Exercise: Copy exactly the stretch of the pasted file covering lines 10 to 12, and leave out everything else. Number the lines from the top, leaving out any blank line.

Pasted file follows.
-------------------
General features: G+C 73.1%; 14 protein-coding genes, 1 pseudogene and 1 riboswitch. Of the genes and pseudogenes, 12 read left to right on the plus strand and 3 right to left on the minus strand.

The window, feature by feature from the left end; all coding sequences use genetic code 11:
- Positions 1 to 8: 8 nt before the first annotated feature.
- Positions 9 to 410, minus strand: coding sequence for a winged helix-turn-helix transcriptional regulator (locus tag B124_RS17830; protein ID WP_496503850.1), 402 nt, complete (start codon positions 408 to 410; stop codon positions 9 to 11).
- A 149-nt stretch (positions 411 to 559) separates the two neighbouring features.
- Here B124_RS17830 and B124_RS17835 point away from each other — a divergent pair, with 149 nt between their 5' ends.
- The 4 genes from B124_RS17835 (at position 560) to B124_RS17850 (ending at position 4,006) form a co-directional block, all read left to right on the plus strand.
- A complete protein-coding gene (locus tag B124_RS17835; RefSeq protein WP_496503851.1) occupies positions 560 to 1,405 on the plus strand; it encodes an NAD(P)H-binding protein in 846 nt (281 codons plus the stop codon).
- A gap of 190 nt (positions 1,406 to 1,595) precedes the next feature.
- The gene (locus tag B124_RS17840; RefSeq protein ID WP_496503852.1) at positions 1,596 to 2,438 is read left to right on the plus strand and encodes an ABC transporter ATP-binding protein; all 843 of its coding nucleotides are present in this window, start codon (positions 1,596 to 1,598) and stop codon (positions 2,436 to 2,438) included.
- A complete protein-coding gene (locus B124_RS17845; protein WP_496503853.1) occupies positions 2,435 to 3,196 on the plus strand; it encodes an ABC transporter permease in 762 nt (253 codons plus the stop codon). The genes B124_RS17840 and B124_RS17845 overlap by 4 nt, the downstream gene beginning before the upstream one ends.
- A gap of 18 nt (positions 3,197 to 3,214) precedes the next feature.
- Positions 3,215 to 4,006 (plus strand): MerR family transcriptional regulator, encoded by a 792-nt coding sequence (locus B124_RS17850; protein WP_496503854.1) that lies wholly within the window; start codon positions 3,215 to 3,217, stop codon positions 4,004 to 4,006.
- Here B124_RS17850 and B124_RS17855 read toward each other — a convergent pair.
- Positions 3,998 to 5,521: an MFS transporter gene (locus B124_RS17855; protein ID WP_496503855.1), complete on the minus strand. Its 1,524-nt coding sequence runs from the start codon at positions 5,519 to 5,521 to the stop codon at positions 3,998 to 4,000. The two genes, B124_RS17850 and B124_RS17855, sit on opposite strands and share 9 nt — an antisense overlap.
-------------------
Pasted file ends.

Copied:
- The gene (locus tag B124_RS17840; RefSeq protein ID WP_496503852.1) at positions 1,596 to 2,438 is read left to right on the plus strand and encodes an ABC transporter ATP-binding protein; all 843 of its coding nucleotides are present in this window, start codon (positions 1,596 to 1,598) and stop codon (positions 2,436 to 2,438) included.
- A complete protein-coding gene (locus B124_RS17845; protein WP_496503853.1) occupies positions 2,435 to 3,196 on the plus strand; it encodes an ABC transporter permease in 762 nt (253 codons plus the stop codon). The genes B124_RS17840 and B124_RS17845 overlap by 4 nt, the downstream gene beginning before the upstream one ends.
- A gap of 18 nt (positions 3,197 to 3,214) precedes the next feature.